They’ve long been a staple of the news business. But now, with the pandemic continuing to keep journalists from their subjects, remote video interviews have become an essential tool. And even newbie video reporters can quickly learn the basics. Science video producer Eli Kintisch shares a quick eight-step remote video setup and some simple tricks of the trade, in this SEJournal how-to.
Amid the coronavirus pandemic, there’s another respiratory disease to worry about. Legionnaires’, which attacks the lungs, is already the deadliest waterborne illness in the United States. And the dangerous bacteria may now be breeding in the plumbing systems of buildings shut down during the outbreak. Contributor Brett Walton asks: Is the nation prepared for a safe reopening?
The story of Smokey’s 420, mom-and-pop pot shop that’s taken a more environmental perspective. Plus, why the explosion in the infant business legal cannabis could be bad news for the environment, if left largely unregulated.
One industry seemingly unharmed by the coronavirus-related shutdown is legal cannabis. But the explosion in this infant business could be bad news for the environment, if left largely unregulated. A closer look at the issues. Plus, the story of Smokey’s 420, mom-and-pop pot shop that’s taken a more environmental perspective.
An overflow crowd of environmental reporters and others gathered in Washington, D.C., last week at the Society of Environmental Journalists’ annual look-ahead on environment and energy news to hear what speakers like the former United Nations head and top journalists see as the news to watch for. Find out what one story dominated. Plus, watch video of the full program.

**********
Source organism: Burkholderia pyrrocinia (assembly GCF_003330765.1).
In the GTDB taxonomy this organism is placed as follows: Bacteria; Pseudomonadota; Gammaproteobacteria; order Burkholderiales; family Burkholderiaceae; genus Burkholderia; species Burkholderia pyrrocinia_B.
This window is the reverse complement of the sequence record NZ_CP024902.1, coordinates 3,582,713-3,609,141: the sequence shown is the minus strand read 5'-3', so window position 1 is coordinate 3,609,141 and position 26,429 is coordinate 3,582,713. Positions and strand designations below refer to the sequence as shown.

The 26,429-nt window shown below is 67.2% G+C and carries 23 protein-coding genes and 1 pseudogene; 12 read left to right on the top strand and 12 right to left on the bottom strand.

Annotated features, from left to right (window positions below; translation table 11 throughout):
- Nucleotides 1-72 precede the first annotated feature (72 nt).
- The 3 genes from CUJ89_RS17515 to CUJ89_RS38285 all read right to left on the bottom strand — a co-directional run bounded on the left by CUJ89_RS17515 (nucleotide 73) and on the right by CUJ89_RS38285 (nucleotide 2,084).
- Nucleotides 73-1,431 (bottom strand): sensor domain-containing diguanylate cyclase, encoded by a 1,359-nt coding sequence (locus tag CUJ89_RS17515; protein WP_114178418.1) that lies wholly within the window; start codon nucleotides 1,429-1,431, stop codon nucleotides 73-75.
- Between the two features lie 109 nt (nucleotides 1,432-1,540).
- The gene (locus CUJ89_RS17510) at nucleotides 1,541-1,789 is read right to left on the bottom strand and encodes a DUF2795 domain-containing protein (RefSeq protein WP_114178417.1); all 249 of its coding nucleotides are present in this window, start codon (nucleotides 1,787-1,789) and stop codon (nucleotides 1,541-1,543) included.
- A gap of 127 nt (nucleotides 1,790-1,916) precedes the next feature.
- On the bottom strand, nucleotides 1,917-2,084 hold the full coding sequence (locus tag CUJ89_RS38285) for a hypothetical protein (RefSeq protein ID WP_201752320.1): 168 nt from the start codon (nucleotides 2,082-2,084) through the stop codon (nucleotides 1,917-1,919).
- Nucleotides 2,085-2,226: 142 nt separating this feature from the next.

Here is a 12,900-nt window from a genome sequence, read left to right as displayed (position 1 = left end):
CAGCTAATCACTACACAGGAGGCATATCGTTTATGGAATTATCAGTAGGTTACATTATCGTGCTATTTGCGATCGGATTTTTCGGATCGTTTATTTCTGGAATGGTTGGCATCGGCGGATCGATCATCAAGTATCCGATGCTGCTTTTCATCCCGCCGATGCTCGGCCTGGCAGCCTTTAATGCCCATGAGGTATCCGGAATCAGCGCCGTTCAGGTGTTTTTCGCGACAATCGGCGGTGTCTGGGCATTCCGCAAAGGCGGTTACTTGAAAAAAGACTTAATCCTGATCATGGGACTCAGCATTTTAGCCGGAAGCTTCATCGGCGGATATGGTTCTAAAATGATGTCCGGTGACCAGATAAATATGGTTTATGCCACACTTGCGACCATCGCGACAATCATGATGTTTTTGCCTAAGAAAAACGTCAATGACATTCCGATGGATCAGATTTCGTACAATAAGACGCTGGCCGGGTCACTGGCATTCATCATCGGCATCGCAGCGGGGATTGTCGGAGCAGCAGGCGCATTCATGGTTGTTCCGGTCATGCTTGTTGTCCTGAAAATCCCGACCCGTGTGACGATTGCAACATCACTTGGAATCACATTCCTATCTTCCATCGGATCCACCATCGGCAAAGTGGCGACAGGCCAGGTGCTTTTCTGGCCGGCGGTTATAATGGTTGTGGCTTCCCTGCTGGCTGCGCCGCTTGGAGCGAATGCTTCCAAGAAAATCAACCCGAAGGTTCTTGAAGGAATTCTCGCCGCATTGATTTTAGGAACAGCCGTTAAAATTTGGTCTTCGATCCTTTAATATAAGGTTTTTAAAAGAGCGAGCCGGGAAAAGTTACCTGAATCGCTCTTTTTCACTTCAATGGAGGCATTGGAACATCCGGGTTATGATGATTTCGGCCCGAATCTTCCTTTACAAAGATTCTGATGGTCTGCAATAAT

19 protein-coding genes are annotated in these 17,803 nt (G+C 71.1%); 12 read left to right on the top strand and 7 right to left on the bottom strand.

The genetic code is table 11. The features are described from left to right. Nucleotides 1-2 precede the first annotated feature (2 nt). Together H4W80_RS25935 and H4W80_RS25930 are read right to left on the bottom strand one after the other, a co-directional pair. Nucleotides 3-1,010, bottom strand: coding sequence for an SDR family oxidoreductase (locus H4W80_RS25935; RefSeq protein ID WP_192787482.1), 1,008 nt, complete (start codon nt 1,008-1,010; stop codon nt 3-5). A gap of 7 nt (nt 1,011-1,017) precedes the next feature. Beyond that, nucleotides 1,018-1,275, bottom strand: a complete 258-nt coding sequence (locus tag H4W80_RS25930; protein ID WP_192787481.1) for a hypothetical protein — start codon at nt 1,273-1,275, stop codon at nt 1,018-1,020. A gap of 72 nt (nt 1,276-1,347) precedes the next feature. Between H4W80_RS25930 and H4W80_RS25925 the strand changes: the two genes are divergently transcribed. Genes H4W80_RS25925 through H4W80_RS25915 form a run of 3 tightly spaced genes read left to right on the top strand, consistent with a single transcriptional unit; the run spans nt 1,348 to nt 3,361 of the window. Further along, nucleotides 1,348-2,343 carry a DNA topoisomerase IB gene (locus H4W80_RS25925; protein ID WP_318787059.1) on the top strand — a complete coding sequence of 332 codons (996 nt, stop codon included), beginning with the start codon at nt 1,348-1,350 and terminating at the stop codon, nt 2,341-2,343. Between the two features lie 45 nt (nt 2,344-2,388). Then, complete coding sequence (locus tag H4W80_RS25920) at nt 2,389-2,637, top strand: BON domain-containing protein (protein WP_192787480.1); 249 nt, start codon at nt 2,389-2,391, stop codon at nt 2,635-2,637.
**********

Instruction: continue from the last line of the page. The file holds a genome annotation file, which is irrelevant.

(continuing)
As part of our “2020 Journalists’ Guide to Energy & Environment” to help reporters track the stories coming their way this year, SEJournal Online looks ahead to major developments on the beat — from Washington, D.C. to the Arctic, from public lands to fossil fuels. We also explore pending news on transportation, agriculture, nukes, federal funding, freedom of information and even algae. Also under our gaze, key facets of the climate story. Read our overview analysis and then dive deep into the full offering of special Backgrounders, TipSheets and WatchDogs.
The data on dirty air is devastating. But it wasn’t just the numbers that prompted freelance journalist Beth Gardiner to chase the story of worsening air pollution around the globe. It was also the impact on human lives and the intersection with politics, power and money. She explains in our latest feature story. Plus, resources for your own reporting.
Missed the Society of Environmental Journalists’ annual gathering in Fort Collins? Never fear, for our in-house humorist David Helvarg has herein recounted the “highs” (and paranoid lows). Among them: oddball scientists, strolls in a snow storm, bad burros and beet-based dinners. Plus, the secret strategy behind SEJ’s conference site selection.
While environmental journalists often focus on regulatory wrestling matches in Washington, D.C., a seasoned New York Times investigative reporter argues the most important stories are those in the real communities where bureaucratic impacts are felt. Three-time Pulitzer winner Eric Lipton makes the case for public service in journalism that tells the environment story from the outside in.
An environmental documentary that follows a risk-laden effort to save a rare and elusive porpoise won over audiences at the recent Sundance Film Festival. Correspondent JoAnn Valenti takes a look at the film, along with other documentaries that explore the role of journalists and journalism.